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BONNIE'S GARDEN--Heirloom Vegetables

HEIRLOOM VEGETABLES Why is it getting harder and harder to find a tomato that tastes like the ones I remember eating at Grandma’s house? You remember those sandwiches—white bread with a little mayonnaise and fresh tomato slices out of the garden. If you’ve ever wondered why it’s so hard to find a tomato that tastes like the ones you remember from Grandma’s, it’s probably because we’re not planting and eating the same varieties of tomatoes that Grandma grew. An Heirloom vegetable is one that was grown at least one generation ago and is open-pollinated—that is that the seeds can be saved and will breed true to the parent. Hybrids either produce seeds that are not viable or seeds that may not be true to type. Some definitions say that it must be a vegetable grown extensively before 1951 when new hybridization techniques began. And an Heirloom is never, ever, genetically modified. Open-pollinated vegetables were bred back when breeding was done for flavor and disease resistance—not for thick skins that held up in shipping or for vegetables that would stand up to mechanical harvesting. To quote Southern Exposure Seed Exchange “Open-pollinated varieties…ensure a genetic reservoir of disease-resistant varieties, regionally adapted varieties, and varieties which are diverse in flavor, color, and culinary uses.” Heirloom varieties were bred by backyard gardeners who were breeding for plants that performed well under a wide-variety of conditions so may be hardier under stressful conditions than modern hybrids. If you want a tomato that tastes like the ones you remember, some varieties to look for are: Arkansas Traveler, Abraham Lincoln, Green Zebra, Striped Roman, Brandywine, German Johnson, Radiator Charlie’s Mortgage Lifter, Bloody Butcher, Black Krim, Cherokee Purple, Mr. Stripey, Old Virginia, Rutgers, Marglobe, Oxheart, Sun Gold, and Aunt Ruby’s Green. There are many other varieties, as well. Be adventurous this year and plant a vegetable or a variety you’ve never grown before. I discovered my personal favorite tomato, Cherokee Purple, this way. One year I just decided to plant something different and I struck gold—or rather I struck Purple!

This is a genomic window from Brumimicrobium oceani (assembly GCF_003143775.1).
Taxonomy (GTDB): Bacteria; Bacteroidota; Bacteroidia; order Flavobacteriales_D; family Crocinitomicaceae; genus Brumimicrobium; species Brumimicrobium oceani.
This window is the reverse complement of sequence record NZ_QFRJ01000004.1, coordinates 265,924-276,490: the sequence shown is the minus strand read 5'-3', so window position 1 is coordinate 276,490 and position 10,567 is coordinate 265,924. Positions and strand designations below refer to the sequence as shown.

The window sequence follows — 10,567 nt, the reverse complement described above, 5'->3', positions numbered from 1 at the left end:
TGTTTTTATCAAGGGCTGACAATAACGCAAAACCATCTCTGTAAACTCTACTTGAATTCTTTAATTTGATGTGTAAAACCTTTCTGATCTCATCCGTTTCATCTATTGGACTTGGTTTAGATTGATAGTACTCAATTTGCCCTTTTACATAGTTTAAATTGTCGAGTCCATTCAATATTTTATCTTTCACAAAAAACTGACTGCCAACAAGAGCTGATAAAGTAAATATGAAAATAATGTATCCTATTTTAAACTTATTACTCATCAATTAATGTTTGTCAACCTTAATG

Posted: 3/30/2014 by Bonnie Pega | with 0 comment(s)
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